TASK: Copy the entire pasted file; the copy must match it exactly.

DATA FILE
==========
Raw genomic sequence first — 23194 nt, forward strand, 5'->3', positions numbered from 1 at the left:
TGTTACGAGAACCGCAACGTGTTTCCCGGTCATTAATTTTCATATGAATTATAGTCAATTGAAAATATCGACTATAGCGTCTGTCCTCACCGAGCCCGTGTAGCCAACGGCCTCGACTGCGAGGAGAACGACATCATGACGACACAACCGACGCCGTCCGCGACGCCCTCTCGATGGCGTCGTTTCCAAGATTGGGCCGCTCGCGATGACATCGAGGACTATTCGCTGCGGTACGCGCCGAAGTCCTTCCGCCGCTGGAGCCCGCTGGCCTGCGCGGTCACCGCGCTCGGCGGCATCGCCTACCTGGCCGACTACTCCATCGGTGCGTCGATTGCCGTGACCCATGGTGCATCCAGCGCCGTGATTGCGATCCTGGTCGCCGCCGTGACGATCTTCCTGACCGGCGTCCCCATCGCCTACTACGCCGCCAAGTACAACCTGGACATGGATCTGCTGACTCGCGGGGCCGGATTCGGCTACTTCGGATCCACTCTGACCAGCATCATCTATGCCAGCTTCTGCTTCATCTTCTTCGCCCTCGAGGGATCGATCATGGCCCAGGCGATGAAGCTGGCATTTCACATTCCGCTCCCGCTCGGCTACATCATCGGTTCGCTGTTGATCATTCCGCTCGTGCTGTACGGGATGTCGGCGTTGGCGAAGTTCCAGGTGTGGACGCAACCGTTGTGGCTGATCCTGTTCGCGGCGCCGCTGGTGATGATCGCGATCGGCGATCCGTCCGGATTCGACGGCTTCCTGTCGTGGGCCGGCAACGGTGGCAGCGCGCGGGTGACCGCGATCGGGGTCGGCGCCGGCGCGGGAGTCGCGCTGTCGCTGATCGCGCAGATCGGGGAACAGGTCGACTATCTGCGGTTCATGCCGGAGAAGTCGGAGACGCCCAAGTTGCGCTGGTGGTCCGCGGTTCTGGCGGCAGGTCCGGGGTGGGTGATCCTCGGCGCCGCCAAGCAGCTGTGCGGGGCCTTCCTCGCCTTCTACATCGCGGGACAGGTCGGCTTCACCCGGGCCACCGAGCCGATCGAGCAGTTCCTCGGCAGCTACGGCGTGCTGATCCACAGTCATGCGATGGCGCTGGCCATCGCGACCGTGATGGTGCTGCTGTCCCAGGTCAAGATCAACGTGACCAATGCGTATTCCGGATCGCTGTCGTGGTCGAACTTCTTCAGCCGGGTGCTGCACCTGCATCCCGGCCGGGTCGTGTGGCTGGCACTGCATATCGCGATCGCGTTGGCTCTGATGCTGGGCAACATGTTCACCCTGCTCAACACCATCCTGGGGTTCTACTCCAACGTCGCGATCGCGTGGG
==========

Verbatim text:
Raw genomic sequence first — 23194 nt, forward strand, 5'->3', positions numbered from 1 at the left:
TGTTACGAGAACCGCAACGTGTTTCCCGGTCATTAATTTTCATATGAATTATAGTCAATTGAAAATATCGACTATAGCGTCTGTCCTCACCGAGCCCGTGTAGCCAACGGCCTCGACTGCGAGGAGAACGACATCATGACGACACAACCGACGCCGTCCGCGACGCCCTCTCGATGGCGTCGTTTCCAAGATTGGGCCGCTCGCGATGACATCGAGGACTATTCGCTGCGGTACGCGCCGAAGTCCTTCCGCCGCTGGAGCCCGCTGGCCTGCGCGGTCACCGCGCTCGGCGGCATCGCCTACCTGGCCGACTACTCCATCGGTGCGTCGATTGCCGTGACCCATGGTGCATCCAGCGCCGTGATTGCGATCCTGGTCGCCGCCGTGACGATCTTCCTGACCGGCGTCCCCATCGCCTACTACGCCGCCAAGTACAACCTGGACATGGATCTGCTGACTCGCGGGGCCGGATTCGGCTACTTCGGATCCACTCTGACCAGCATCATCTATGCCAGCTTCTGCTTCATCTTCTTCGCCCTCGAGGGATCGATCATGGCCCAGGCGATGAAGCTGGCATTTCACATTCCGCTCCCGCTCGGCTACATCATCGGTTCGCTGTTGATCATTCCGCTCGTGCTGTACGGGATGTCGGCGTTGGCGAAGTTCCAGGTGTGGACGCAACCGTTGTGGCTGATCCTGTTCGCGGCGCCGCTGGTGATGATCGCGATCGGCGATCCGTCCGGATTCGACGGCTTCCTGTCGTGGGCCGGCAACGGTGGCAGCGCGCGGGTGACCGCGATCGGGGTCGGCGCCGGCGCGGGAGTCGCGCTGTCGCTGATCGCGCAGATCGGGGAACAGGTCGACTATCTGCGGTTCATGCCGGAGAAGTCGGAGACGCCCAAGTTGCGCTGGTGGTCCGCGGTTCTGGCGGCAGGTCCGGGGTGGGTGATCCTCGGCGCCGCCAAGCAGCTGTGCGGGGCCTTCCTCGCCTTCTACATCGCGGGACAGGTCGGCTTCACCCGGGCCACCGAGCCGATCGAGCAGTTCCTCGGCAGCTACGGCGTGCTGATCCACAGTCATGCGATGGCGCTGGCCATCGCGACCGTGATGGTGCTGCTGTCCCAGGTCAAGATCAACGTGACCAATGCGTATTCCGGATCGCTGTCGTGGTCGAACTTCTTCAGCCGGGTGCTGCACCTGCATCCCGGCCGGGTCGTGTGGCTGGCACTGCATATCGCGATCGCGTTGGCTCTGATGCTGGGCAACATGTTCACCCTGCTCAACACCATCCTGGGGTTCTACTCCAACGTCGCGATCGCGTGGG